FRANCISCO FIALLOS NAVARRO could certainly pass for a diplomat. He has considerable height, an affable manner, a Harvard degree, a pin-striped suit and a pearl stickpin.
But when he went to present his credentials as the new ambassador from Nicaragua, President Reagan did not treat him like a diplomat. Fiallos might as well have been wearing jungle fatigues and a Fidel Castro button.
Everything went well enough during the Oval Office meeting, with lots of smiles, handshakes and chat about California. But they swapped letters, as is the custom on these occasions. And when the new ambassador read his in the limousine carrying him back to the embassy, it almost burned his hands.
In terms quite unprecedented in the literature of written diplomatic welcomes, Reagan informed Fiallos that Nicaragua is one bad- hat country. He reproached him for Nicaragua's "alarming military buildup," for its enddling in the affairs of its neighbor El Salvador, and he warned its emissary that it better watch its step.
"It was a hard letter," Fiallos said during an interview last week. Then he added, in a philosophical tone that suggests he may do well at his calling, "But really it was just the the same kind of thing as we have had all year from the U.S."
Fiallos was interviewed in the offices of Paul Reichler, a young Spanish-speaking lawyer, who has been representing Nicaragua in the two and a half years since the success of the Sandinista revolution. Relations between the Sandinista government and the U.S. have been stormy. Fiallos is the fourth ambassador who has been sent here to explain that Nicaragua is not a Marxist, terrorist exporter of revolution in Central America, but a democratic, pluralistic nation, two-thirds of whose resources are in private hands.
The green and jumpy leftist government has jailed critics, periodically closed down La Prensa, its leading newspaper, sought Soviet aid, imported Cuban schoolteachers and generally given fits to Washington. The gravest charge made against it by the Reagan administration is that it is a staging area for soldiers and supplies on their way to El Salvador's guerrillas.
Post-Somoza Nicaragua has yet to define itself as a country, even to its own citizens. A current crisis illustrates the point.
Last October, the government imprisoned three business leaders (who were released last week) for publishing a manifesto accusing the junta government of a "Marxist-Leninist genocide plot." It also sent 10 Communists to jail at about the same time for charging them with "selling out to bourgeois-capitalist elements."
In the mind of Secretary of State Alexander Haig, however, there is no doubt whatever about the character of the regime that replaced his fellow West Point alumnus, Anastasio Somoza, the dictator whose family ruled Nicaragua for 45 years.
Haig most recently described Nicaragua as "a totalitarian, militarized state which is subservient to Cuba and Soviet influence."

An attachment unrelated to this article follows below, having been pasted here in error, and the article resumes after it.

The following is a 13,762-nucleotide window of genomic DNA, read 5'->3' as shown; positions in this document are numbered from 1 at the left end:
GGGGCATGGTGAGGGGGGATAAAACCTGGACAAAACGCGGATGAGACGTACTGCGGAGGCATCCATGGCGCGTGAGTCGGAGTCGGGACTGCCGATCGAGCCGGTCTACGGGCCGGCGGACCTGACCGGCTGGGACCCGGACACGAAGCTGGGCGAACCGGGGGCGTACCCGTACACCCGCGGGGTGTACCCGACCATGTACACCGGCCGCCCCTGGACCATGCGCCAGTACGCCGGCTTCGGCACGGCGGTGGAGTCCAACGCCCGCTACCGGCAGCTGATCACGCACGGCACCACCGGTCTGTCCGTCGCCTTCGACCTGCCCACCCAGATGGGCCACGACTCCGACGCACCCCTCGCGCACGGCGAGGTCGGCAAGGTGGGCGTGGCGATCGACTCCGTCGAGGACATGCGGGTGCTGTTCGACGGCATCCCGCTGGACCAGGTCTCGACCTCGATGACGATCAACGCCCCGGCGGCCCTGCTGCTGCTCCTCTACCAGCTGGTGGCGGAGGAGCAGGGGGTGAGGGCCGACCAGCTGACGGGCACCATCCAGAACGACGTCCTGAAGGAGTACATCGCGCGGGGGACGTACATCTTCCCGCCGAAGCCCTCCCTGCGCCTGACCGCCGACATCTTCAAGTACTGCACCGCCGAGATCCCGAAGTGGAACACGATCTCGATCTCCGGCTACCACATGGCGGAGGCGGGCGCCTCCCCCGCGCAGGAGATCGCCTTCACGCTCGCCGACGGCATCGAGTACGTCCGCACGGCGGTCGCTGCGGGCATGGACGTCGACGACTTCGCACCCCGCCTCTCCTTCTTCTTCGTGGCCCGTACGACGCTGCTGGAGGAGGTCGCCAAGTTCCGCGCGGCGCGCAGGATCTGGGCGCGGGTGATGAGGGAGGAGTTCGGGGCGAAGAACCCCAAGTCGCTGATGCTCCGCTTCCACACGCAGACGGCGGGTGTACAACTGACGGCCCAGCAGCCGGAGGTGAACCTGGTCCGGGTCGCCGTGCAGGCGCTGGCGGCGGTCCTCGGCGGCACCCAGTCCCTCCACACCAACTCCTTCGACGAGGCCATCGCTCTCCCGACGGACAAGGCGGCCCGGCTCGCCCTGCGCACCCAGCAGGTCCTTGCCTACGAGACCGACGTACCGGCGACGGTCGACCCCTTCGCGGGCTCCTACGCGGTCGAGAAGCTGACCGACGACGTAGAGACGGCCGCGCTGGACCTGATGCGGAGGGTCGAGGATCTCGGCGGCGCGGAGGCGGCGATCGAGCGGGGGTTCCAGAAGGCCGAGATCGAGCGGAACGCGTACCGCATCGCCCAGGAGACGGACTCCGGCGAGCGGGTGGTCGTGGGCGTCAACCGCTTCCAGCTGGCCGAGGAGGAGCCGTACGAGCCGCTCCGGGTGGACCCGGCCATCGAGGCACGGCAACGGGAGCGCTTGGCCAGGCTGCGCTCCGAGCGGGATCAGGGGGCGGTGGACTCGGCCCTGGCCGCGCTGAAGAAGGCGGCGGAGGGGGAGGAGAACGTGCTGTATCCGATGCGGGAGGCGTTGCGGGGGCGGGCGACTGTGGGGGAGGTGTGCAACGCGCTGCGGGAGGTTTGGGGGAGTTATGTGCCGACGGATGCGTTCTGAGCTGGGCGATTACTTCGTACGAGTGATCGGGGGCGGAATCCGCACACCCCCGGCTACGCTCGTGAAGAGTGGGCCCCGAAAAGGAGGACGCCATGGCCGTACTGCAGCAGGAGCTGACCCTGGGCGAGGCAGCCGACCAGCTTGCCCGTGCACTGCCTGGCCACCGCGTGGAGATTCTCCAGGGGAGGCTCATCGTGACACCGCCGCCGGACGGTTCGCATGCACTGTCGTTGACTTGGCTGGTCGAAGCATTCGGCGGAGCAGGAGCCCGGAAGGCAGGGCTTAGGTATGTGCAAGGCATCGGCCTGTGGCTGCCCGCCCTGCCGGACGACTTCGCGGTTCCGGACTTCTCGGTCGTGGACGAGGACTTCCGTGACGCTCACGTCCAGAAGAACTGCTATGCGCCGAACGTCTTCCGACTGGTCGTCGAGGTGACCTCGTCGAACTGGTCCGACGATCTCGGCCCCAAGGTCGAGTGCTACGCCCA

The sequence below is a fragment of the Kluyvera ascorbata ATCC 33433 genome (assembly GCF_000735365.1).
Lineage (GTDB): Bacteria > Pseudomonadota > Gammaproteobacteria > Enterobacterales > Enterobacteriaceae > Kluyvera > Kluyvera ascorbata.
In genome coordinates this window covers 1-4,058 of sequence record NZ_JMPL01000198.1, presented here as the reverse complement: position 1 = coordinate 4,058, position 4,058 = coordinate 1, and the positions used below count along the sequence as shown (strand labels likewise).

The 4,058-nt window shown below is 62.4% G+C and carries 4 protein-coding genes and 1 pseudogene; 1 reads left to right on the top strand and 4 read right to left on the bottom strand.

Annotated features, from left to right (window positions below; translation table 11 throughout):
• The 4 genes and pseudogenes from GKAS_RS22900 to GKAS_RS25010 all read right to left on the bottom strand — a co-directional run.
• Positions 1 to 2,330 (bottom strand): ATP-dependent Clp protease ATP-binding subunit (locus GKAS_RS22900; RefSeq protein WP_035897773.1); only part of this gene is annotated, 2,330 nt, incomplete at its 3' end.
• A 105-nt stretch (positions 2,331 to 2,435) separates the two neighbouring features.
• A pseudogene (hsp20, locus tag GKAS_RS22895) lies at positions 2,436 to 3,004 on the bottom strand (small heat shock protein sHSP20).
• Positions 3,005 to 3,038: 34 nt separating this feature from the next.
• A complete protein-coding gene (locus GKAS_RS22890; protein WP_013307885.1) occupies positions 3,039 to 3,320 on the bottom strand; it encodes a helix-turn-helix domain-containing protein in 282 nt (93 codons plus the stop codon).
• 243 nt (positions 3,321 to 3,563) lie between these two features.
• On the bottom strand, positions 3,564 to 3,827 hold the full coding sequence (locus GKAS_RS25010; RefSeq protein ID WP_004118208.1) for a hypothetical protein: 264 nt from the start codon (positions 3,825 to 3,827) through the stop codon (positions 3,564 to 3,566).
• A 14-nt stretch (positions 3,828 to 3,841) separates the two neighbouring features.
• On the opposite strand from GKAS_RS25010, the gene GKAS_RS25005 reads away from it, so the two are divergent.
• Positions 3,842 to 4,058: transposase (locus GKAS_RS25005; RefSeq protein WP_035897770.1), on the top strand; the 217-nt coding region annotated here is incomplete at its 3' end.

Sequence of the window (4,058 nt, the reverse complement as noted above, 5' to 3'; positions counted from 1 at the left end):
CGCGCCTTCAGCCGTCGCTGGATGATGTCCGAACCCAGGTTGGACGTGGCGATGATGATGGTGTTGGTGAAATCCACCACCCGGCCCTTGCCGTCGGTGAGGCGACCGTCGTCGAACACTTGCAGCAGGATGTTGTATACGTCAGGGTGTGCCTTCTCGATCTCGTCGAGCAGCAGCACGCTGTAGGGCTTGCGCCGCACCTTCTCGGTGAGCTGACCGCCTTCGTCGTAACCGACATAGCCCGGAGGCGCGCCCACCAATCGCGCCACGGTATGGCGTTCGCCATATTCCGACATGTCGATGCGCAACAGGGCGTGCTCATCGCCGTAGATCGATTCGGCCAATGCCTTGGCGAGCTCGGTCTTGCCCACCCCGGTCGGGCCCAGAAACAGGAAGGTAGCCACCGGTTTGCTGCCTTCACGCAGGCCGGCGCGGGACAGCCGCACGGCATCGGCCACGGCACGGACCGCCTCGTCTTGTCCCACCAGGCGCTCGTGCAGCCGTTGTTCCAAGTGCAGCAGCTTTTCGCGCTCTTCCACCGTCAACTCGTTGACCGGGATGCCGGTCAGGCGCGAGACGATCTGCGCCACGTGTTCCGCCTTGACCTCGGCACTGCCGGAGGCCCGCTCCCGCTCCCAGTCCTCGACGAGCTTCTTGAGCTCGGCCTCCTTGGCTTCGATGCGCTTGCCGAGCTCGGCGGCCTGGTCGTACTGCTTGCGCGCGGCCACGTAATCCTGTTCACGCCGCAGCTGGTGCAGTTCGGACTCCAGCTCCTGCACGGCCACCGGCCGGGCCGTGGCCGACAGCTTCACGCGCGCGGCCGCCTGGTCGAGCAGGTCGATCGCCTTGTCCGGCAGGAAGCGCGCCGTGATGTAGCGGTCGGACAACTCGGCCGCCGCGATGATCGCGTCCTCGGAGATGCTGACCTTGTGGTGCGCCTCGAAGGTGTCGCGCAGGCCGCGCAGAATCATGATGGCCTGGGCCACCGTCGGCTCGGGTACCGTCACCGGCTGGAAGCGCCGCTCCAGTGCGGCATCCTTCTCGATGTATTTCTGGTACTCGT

The secretary of state does not rule out military intervention and threatens a U.S. blockade. To him, the Nicaraguans' real intention to subvert Central America is written clear in its buildup of its armed forces.
The Nicaraguans say they are merely defending their revolution against its enemies, which include former Somoza National Guardsmen who are trained in the United States and make raids out of camps along the Honduran border.
With Fiallos were two high officials of the Nicaraguan government who have come here "to tell our side of the story" to Congress and the press -- Nora Estorga, deputy foreign minister, a bright, direct, 34-year-old Sandinista mother of five, who fought in the revolution until she was six months' pregnant with her first child, and Dr. Ernesto Castillo, the minister of justice. They all deny that arms for El Salvador are being sent through Nicaragua. Their brother revolutionaries receive only moral support from them.
Said Fiallos, "We ask you for proof, we want to see the satellite photographs you say you have. But you say to us that we are not good enough friends for us to share this evidence with us."
Nicaragua has become a flashpoint in the brewing El Salvador debate. "The new Cuba" is being used as a stick to beat more military aid for the Salvadoran junta. Democrats hear that Republicans are going to use "Who lost Nicaragua?" against them in the coming campaign.
Sen. Patrick J. Leahy (D-Vt.) says hardily, "I hope they try it. My mail is running 40 to 1 against further intervention in El Salvador. People who bother to mention Nicaragua say it's none of our business."
Leahy is just back from a flying visit to Managua.
"Everyone I talk to," he reports, "from businessmen to the editors of La Prensa and everyone in between, said one thing to me: 'Don't lock us into becoming a second Cuba.'"
Fiallos' letter to the president, which was not put out by the White House, expressed hope for friendship and respect.